Results 81 - 100 of 508.

Chemistry - Health - 19.01.2018
Chemical ’MP3 Player’ breakthrough converts digital code into pharmaceuticals
A new method of drug manufacture which uses 3D printers to create pharmaceuticals on demand could lead to a ‘Spotify for chemistry', scientists claim. In a new paper published today (January 19) in the journal Science, researchers from the University of Glasgow present for the first time a new approach to the manufacture of pharmaceuticals which can be made using a digital code.

Computer Science / Telecom - Chemistry - 15.01.2018
Protocells with unpredictable complexity tamed by artificial intelligence
In new University of Glasgow research published today (January 15) in the journal PNAS , a robot equipped with artificial intelligence was able to build unstable oil-in-water droplets as models for new artificial life forms. It was also able to predict their properties ahead of time even though conventional physical methods failed to do so.

Health - Chemistry - 09.01.2018
Cancer targeted with reusable ’stinging nettle’ treatment
Cancer cells killed more effectively and selectively with a new approach, using a substance found in stinging nettles & ants - new University of Warwick research New treatment JPC11 can be recycled and reused within cancer cells to attack them repeatedly - a unique approach in the fight against cancer Could lessen side-effects of chemotherapy and overcome increasing resistance of cancer cells to existing drugs Research published Cancer cells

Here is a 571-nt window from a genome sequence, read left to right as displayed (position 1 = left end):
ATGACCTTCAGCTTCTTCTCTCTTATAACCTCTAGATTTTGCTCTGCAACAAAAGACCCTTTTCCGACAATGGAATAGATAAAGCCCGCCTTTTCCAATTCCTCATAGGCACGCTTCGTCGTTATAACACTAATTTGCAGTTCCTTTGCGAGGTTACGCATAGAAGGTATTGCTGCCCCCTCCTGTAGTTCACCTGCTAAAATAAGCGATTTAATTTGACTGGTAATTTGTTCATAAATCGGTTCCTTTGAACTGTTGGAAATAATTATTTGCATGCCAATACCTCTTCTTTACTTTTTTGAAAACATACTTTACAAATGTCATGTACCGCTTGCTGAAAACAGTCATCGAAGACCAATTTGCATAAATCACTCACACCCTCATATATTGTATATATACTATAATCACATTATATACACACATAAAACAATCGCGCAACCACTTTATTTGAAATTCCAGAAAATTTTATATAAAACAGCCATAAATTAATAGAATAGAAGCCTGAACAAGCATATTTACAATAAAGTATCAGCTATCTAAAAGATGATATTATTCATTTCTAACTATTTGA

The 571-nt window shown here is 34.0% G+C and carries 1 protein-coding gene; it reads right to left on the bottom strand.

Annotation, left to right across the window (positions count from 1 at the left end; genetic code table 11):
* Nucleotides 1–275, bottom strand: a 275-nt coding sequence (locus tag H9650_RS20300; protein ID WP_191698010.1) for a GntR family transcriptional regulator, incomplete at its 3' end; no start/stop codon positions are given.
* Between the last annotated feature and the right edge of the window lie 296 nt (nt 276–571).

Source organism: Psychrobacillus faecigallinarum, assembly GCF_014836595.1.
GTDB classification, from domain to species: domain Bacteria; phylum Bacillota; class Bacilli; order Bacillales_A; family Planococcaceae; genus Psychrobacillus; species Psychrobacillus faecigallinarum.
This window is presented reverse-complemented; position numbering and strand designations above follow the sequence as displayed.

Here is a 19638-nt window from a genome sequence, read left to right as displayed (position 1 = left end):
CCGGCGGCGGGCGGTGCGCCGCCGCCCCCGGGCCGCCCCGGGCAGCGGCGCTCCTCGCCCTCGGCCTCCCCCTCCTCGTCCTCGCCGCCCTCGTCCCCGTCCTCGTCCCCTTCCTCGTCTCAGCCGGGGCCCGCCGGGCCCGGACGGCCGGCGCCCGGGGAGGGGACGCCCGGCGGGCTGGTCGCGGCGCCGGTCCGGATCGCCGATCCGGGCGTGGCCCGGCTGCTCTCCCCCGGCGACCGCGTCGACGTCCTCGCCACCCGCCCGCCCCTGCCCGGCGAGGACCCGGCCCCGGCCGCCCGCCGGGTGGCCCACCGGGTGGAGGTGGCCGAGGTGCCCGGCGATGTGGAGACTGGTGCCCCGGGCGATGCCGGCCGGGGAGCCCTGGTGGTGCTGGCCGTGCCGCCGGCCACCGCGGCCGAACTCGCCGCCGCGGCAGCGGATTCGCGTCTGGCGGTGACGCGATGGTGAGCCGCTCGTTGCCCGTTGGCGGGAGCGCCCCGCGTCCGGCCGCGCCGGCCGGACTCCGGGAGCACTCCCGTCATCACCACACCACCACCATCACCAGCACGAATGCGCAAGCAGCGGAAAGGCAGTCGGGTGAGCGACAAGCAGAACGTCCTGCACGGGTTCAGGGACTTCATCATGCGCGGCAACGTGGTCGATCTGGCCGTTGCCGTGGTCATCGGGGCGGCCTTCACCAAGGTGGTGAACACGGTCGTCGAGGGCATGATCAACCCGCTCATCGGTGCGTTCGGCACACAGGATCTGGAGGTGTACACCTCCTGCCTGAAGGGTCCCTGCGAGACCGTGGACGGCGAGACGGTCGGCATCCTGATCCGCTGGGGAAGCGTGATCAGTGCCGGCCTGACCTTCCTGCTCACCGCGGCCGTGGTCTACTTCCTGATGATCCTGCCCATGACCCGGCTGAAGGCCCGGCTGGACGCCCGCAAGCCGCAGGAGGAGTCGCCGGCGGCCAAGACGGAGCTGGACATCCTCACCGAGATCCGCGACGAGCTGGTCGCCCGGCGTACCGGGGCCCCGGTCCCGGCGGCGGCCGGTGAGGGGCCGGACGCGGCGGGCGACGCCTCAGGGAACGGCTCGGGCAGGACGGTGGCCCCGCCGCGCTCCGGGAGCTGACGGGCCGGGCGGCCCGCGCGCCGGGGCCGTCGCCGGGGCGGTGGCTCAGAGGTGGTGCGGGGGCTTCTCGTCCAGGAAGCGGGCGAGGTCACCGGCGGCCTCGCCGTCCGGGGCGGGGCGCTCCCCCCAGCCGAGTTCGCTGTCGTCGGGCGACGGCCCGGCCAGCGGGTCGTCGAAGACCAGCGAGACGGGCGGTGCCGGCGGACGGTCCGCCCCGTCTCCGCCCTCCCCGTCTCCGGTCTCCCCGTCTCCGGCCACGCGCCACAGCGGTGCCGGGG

Health - Chemistry - 05.01.2018
New tool to assess largely ignored risk in pharmaceutical industry
A new method to test the likelihood of a drug turning into a potentially harmful version of itself when it enters the body has been developed by researchers at Cardiff University. In collaboration with Liverpool John Moores University and AstraZeneca, the team have developed a simple approach to trawl through large databases of pharmaceutical drugs and assess the likely risk of a drug undergoing racemisation - a process in which a drug flips into a mirror image of itself and becomes either inert or potentially dangerous.

Health - Chemistry - 27.12.2017
Which Imperial research papers topped the charts in 2017?
Which Imperial research papers topped the charts in 2017?
Harvesting energy from our movements and a method for determining the composition of cement were two of the most widely downloaded papers in 2017. Spiral - Imperial College London's open access repository - allows academics to make journal articles and other research outputs open access, meeting the requirements of the post-2014 Research Excellence Framework (REF).

Computer Science / Telecom - Chemistry - 26.12.2017